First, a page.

— -- Mitt Romney is not expected to call himself the Republican presidential nominee tonight after polls close in five more state primary contests. But according to excerpts of the remarks he'll give in Manchester, N.H., the presumptive GOP nominee will get very close.
"After 43 primaries and caucuses, many long days and not a few long nights, I can say with confidence--and gratitude--that you have given me a great honor and solemn responsibility," Romney will say, according to speech excerpts released by his campaign. "And, together, we will win on November 6th."
Romney's speech, titled, "A Better America Begins Tonight," has been touted by his campaign as the candidate's official shift to the general election match-up against President Obama—even though Romney has yet to lock up the full 1,144 delegates needed to clinch the GOP nomination.
According to the speech excerpts, Romney will stick to the theme he's sounded in speeches across the country over the last week, insisting Obama has failed to deliver on his promises to turn the country's economy around.
"Four years ago, Barack Obama dazzled us in front of Greek columns with sweeping promises of hope and change. But after we came down to earth, after the celebration and parades, what do we have to show for three and a half years of President Obama?" Romney will say, according to his campaign. "Is it easier to make ends meet? Is it easier to sell your home or buy a new one? Have you saved what you needed for retirement? Are you making more in your job? Do you have a better chance to get a better job? Do you pay less at the pump?"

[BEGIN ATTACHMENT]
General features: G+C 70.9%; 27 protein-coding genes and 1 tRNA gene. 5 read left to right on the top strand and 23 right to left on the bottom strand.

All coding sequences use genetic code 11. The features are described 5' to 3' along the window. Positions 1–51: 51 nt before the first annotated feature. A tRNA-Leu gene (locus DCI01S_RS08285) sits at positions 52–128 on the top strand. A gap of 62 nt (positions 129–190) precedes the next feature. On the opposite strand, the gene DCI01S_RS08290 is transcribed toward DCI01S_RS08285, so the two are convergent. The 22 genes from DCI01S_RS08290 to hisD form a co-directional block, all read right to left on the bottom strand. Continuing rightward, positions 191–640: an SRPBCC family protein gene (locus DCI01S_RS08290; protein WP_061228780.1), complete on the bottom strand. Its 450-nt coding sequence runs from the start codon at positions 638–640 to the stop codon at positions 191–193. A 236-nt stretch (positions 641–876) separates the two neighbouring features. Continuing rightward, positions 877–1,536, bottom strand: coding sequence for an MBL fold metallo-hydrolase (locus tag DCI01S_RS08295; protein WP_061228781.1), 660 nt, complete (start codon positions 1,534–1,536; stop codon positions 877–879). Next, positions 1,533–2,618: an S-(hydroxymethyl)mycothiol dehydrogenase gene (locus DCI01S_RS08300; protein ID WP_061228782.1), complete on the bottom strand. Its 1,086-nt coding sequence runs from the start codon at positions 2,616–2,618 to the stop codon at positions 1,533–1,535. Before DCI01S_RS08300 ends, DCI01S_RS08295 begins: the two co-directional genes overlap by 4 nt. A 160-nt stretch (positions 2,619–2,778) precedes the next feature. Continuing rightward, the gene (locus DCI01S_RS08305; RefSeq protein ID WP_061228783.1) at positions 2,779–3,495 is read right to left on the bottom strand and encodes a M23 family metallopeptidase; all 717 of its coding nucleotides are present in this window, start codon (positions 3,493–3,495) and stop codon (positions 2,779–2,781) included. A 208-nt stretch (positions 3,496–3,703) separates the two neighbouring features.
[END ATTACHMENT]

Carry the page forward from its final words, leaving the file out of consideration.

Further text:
Romney will accuse Obama of running re-election campaign based on "diversions, distractions and distortions."
"That kind of campaign may have worked at another place and in a different time. But not here and not now," Romney will say. "It's still about the economy … and we're not stupid. "
Romney will talk of the America he envisions should he win the presidency, with a "growing middle class … rising standards of living" and "children more successful than their parents."
"In the America I see, character and choices matter. And education, hard work, and living within our means are valued and rewarded. And poverty will be defeated, not with a government check, but with respect and achievement that is taught by parents, learned in school, and practiced in the workplace," Romney will say, according to excerpts. "This is the America that was won for us by the nation's Founders, and earned for us by the Greatest Generation. It is the America that has produced the most innovative, most productive, and most powerful economy in the world, with one of the highest standards of living of any major nation."
Romney is scheduled to speak around 9 p.m. ET.
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